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Tue, Sept. 17

House Republicans push bill to help businesses

Republican leaders in the Arizona House of Representatives plan to introduce a bill this week to expand and attract businesses.

They have not yet filed the Arizona Economic and Job Recovery bill to make it public. They released a report Tuesday that outlines the reasoning behind the bill, as well as a fact sheet about general components of the bill.

"This strategic bill will lead Arizona citizens and businesses to growth and prosperity," House Majority Whip Andy Tobin said. "It will allow for a more business-friendly environment that will attract new business to the state and bring strong, solid job opportunities for Arizonans."

Some of the job creation incentives in the bill would take effect immediately, but the tax cuts wouldn't take effect until 2012 and they would occur gradually over a four-year period, Tobin explained.

Fellow Legislative District 1 Rep. Lucy Mason expressed support for the bill, saying it provides future certainty to corporations considering moving here.

Senate Majority Whip Steve Pierce, R-Prescott, said the plan is a good long-range planning product, although he isn't sure how it would help immediate budget concerns.

The pre-2012 incentives wouldn't cut state revenues because the state would pay for them with a portion of new withholding tax revenues that come from new jobs, Tobin said.

The tax cuts would drop tax revenues by about $150 million in 2012, he said.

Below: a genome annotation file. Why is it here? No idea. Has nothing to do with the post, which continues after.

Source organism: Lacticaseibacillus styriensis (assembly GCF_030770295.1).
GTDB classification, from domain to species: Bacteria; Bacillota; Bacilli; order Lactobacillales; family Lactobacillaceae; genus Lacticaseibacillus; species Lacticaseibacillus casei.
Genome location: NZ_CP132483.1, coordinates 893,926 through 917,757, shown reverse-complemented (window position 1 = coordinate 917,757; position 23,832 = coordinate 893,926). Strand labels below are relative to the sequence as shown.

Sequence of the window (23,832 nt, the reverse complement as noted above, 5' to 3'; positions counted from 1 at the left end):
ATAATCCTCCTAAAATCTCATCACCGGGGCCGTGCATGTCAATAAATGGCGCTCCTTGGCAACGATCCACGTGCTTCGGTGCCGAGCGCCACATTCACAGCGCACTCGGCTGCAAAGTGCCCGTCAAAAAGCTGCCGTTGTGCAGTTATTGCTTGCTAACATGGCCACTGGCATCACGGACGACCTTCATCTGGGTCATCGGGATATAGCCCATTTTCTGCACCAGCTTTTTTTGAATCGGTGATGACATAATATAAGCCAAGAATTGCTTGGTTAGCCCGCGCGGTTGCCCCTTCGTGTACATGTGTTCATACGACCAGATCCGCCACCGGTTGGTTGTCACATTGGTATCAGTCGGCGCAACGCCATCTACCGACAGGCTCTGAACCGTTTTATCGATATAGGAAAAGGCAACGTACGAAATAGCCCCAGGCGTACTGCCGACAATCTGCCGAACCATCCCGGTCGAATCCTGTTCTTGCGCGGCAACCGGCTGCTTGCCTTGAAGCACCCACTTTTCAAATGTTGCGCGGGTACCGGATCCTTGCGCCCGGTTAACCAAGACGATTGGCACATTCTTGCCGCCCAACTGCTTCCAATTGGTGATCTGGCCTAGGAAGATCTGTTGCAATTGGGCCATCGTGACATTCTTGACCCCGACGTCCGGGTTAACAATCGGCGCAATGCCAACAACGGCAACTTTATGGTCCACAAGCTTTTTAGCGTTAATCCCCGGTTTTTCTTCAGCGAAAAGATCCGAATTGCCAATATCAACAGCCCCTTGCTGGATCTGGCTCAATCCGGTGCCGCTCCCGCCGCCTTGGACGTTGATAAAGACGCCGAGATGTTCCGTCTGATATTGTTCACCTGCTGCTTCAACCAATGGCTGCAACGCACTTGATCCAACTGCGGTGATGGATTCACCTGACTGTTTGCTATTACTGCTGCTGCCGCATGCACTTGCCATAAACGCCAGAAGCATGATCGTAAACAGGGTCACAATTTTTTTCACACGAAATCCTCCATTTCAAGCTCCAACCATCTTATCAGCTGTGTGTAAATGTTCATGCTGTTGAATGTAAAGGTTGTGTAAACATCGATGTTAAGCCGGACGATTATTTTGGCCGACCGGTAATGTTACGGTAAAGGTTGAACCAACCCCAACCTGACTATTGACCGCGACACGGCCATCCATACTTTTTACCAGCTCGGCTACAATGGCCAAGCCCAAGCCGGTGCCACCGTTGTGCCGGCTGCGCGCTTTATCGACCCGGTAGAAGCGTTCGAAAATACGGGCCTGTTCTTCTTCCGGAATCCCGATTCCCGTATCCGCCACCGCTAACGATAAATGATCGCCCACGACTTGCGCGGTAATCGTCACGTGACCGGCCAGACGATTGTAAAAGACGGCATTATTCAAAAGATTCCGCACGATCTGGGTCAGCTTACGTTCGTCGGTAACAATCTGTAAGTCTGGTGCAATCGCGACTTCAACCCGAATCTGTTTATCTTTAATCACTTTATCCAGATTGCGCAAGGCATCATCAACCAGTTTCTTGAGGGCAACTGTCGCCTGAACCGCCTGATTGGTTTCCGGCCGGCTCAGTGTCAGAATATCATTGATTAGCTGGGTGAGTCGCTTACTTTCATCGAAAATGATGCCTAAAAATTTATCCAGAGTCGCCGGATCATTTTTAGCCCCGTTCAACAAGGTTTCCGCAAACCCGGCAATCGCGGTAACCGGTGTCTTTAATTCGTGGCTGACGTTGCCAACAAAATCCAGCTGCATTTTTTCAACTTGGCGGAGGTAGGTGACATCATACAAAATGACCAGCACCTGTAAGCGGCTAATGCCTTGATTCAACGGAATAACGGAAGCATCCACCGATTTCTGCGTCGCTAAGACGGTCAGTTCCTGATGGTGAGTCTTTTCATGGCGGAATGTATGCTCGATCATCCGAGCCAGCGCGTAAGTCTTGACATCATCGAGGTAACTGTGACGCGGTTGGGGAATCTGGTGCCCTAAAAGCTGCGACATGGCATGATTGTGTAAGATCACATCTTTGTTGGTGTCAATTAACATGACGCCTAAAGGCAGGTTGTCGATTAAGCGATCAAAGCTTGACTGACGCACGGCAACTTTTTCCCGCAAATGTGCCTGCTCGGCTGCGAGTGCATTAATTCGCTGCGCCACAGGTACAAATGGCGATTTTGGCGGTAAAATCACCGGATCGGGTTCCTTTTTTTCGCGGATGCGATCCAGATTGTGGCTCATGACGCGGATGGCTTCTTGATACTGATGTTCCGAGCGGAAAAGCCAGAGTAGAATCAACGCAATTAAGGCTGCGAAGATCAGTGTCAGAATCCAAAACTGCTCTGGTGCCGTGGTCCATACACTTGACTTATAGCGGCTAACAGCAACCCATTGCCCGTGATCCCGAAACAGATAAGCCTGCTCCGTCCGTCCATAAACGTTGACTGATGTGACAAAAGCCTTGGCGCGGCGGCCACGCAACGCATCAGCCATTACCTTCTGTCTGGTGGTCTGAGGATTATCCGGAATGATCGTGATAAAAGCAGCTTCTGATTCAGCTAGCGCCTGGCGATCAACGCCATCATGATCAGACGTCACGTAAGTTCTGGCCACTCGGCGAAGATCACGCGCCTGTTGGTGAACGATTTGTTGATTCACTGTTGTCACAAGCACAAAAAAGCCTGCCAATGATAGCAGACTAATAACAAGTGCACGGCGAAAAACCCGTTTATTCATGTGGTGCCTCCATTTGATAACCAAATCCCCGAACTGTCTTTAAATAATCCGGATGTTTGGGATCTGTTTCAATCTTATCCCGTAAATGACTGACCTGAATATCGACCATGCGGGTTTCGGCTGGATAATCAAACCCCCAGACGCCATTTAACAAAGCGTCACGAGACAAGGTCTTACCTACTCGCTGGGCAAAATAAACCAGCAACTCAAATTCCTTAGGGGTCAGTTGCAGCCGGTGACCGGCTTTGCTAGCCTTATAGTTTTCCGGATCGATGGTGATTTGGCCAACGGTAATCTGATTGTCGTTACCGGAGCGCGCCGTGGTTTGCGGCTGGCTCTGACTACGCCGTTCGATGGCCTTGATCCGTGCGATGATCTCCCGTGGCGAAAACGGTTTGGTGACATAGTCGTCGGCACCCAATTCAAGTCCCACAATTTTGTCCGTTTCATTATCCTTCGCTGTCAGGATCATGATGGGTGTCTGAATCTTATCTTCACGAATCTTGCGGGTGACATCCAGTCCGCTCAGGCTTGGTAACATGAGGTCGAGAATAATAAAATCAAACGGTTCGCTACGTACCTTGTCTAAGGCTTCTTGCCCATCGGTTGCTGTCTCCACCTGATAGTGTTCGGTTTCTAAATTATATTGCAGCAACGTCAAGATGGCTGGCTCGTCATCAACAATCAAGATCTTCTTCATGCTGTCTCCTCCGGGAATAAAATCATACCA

The fiscal impact analysis of the bill does not include potential new revenues from new jobs, because the House leaders didn't want to make any assumptions about how many jobs it would generate, Tobin said.

The general components of the bill that would start right away include:

• Create the Arizona Quality Jobs Program that would use new withholding tax revenues to provide cash rebates to base industry companies that create good, high-paying jobs. The fact sheet cites similar successful programs in Arkansas, Kansas, Louisiana, Missouri and Oklahoma.

• Re-instate the Arizona Job Training Program and repeal the existing job training payroll tax that brings in $15 million per year. New withholding taxes would help cover the costs of training new employees.

• Create the Arizona Deal Closing Fund with federal stimulus money and new withholding tax money to provide incentives to attract new base industries.

The report defines base industries as those that export their products out of a region, and result in the importation of money into that region.

• Modify the existing Arizona Enterprise Zone Program so base industries are eligible for its reduced property tax rates and job tax credits.

• Consider commissioning a State Economic Development Strategy and paying for an effective agency. Tobin said the existing Arizona Department of Commerce could be that agency, but it needs more private-sector involvement.

Tax cuts in the bill that would gradually occur in 2012-2016 include:

• Reduce the corporate income tax from 6.968 percent to 4.5 percent.

• Reduce business property tax class assessment ratios from 20 percent to 15 percent. It's already being reduced from 25 percent to 20 percent.

• Permanently repeal the state equalization tax, which the state already has suspended.

• Reduce the individual income tax rate by an unspecified amount. Most small business owners pay this rate.

Tobin said the latter tax rate reduction is unspecified because House Republican leaders still want to hear from the public about their proposal.

People can go online to to read the report that spawned the bill's details.

The House Republicans commissioned an economic consultant company called Elliott D. Pollack & Co. of Scottsdale to write the report so it wouldn't be influenced by politics, Tobin said.

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